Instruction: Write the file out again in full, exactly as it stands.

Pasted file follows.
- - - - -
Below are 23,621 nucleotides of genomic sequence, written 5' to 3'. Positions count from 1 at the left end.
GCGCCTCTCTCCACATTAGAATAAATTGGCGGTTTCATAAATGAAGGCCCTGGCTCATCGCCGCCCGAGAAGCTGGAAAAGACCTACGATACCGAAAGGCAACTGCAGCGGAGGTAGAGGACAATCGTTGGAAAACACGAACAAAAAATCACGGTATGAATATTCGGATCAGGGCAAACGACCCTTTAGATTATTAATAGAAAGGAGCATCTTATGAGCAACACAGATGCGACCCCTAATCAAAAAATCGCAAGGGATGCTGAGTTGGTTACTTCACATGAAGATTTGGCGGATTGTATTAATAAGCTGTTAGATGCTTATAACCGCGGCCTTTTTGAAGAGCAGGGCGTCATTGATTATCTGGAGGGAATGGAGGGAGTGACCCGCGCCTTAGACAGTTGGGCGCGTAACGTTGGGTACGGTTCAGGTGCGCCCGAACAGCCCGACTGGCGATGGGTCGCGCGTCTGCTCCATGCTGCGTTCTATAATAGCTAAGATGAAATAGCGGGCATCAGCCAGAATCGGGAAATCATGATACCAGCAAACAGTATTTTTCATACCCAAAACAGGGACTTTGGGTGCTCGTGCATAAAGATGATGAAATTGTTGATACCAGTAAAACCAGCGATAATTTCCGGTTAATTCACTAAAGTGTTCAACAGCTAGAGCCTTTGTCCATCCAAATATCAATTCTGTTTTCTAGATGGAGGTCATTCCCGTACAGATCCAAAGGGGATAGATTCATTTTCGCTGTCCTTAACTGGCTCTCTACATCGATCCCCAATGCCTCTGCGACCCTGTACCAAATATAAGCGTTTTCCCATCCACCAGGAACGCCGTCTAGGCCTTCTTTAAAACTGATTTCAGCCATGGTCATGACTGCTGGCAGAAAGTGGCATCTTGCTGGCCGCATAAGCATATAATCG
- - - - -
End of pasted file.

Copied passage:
Below are 23,621 nucleotides of genomic sequence, written 5' to 3'. Positions count from 1 at the left end.
GCGCCTCTCTCCACATTAGAATAAATTGGCGGTTTCATAAATGAAGGCCCTGGCTCATCGCCGCCCGAGAAGCTGGAAAAGACCTACGATACCGAAAGGCAACTGCAGCGGAGGTAGAGGACAATCGTTGGAAAACACGAACAAAAAATCACGGTATGAATATTCGGATCAGGGCAAACGACCCTTTAGATTATTAATAGAAAGGAGCATCTTATGAGCAACACAGATGCGACCCCTAATCAAAAAATCGCAAGGGATGCTGAGTTGGTTACTTCACATGAAGATTTGGCGGATTGTATTAATAAGCTGTTAGATGCTTATAACCGCGGCCTTTTTGAAGAGCAGGGCGTCATTGATTATCTGGAGGGAATGGAGGGAGTGACCCGCGCCTTAGACAGTTGGGCGCGTAACGTTGGGTACGGTTCAGGTGCGCCCGAACAGCCCGACTGGCGATGGGTCGCGCGTCTGCTCCATGCTGCGTTCTATAATAGCTAAGATGAAATAGCGGGCATCAGCCAGAATCGGGAAATCATGATACCAGCAAACAGTATTTTTCATACCCAAAACAGGGACTTTGGGTGCTCGTGCATAAAGATGATGAAATTGTTGATACCAGTAAAACCAGCGATAATTTCCGGTTAATTCACTAAAGTGTTCAACAGCTAGAGCCTTTGTCCATCCAAATATCAATTCTGTTTTCTAGATGGAGGTCATTCCCGTACAGATCCAAAGGGGATAGATTCATTTTCGCTGTCCTTAACTGGCTCTCTACATCGATCCCCAATGCCTCTGCGACCCTGTACCAAATATAAGCGTTTTCCCATCCACCAGGAACGCCGTCTAGGCCTTCTTTAAAACTGATTTCAGCCATGGTCATGACTGCTGGCAGAAAGTGGCATCTTGCTGGCCGCATAAGCATATAATCG